The experts at Summit Orthopedics provide lacrosse injury prevention tips in their QUICKGuide to prevent injuries and stay safe during the sport.
Weigh the risks of year-round play
Overuse injuries are a growing concern among sports medicine physicians nationally as more and more young athletes feel pressure to choose one sport and focus year-round in order to have a chance to be competitive. As a parent you want what’s best, and you need to know there are significant risks for injury with this choice. Here are the best alternatives to year-round one-sport play: allow for an off-season either with a different sport or a break entirely from organized sports that is more general fitness and activity oriented.
Protect those knees, please
ACL injuries are a common injury in lacrosse. ACL stands for Anterior Cruciate Ligament and it serves as a stabilizing structure in the knee. Minimize the risk for injury by focusing on muscle balance. The knee relies on much more than just the ligaments for stability, balanced strength in the leg muscles means more protection for the ligaments in the knee. Front (quad) to back (hamstring and gluts) and left vs. right legs, the athlete should be equally focusing on training each muscle group.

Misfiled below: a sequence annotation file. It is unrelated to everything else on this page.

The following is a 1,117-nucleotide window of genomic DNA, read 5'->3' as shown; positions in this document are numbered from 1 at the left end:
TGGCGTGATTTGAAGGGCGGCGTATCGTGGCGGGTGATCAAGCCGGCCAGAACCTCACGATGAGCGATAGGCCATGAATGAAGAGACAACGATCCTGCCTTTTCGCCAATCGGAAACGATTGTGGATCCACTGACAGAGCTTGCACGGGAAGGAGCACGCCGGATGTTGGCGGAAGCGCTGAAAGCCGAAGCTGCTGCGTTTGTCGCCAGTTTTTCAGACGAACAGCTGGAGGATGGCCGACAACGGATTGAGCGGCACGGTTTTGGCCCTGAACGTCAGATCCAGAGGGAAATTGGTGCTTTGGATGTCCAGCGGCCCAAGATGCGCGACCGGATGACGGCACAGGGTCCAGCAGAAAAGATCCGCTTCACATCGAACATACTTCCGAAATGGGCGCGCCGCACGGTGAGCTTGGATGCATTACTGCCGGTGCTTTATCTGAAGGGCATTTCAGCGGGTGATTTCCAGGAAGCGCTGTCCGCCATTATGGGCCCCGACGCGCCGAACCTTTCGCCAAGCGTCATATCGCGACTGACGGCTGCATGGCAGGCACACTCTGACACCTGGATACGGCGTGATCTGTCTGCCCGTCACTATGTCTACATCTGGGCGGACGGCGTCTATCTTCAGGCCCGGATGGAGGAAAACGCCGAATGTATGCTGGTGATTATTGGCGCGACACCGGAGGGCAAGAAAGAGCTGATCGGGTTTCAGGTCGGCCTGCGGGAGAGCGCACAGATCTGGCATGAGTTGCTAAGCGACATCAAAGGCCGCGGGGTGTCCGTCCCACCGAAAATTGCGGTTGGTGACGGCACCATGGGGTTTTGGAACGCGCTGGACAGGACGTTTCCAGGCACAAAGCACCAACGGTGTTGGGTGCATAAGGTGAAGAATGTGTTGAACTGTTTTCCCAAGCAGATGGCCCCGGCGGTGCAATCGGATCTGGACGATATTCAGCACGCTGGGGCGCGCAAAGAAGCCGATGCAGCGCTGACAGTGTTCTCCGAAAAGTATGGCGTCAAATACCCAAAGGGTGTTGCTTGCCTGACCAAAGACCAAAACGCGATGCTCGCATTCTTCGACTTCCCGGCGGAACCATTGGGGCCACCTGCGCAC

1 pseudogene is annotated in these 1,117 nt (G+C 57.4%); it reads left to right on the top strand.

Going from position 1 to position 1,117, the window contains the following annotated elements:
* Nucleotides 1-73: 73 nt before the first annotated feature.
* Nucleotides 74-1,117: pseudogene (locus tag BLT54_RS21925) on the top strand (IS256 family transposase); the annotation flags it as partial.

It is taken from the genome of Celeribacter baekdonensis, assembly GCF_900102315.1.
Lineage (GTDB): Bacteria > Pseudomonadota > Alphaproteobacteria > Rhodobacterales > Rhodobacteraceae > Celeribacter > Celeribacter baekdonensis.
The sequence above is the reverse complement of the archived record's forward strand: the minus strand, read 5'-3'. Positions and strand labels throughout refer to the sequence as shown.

It’s all about the core
So much of an athlete’s overall stability comes from a strong core. The core is the group of major and minor muscles that wraps around the midsection, and by focusing on strength, proper posture in this area an athlete can improve performance while helping decrease the risk of injury.
There is no such thing as a “concussion-proof” helmet
Take the time to really understand the signs and symptoms and what to do if you suspect a concussion, and then teach your child. Remember, you don’t have to lose consciousness to have a concussion. Know what a helmet can and cannot do: a helmet cannot prevent concussions, they were designed to prevent catastrophic injury and skull fractures. As parents, make sure your coaches have an emergency plan in place and have been educated about how to best spot these types of injuries. If a concussion is suspected, the athlete should not return to play until evaluated by a medical professional familiar with concussion management. Learn more at https://www.cdc.gov/headsup/index.html.
Antoinette Hook, OTR/L, CHT, Hand Therapy Manager
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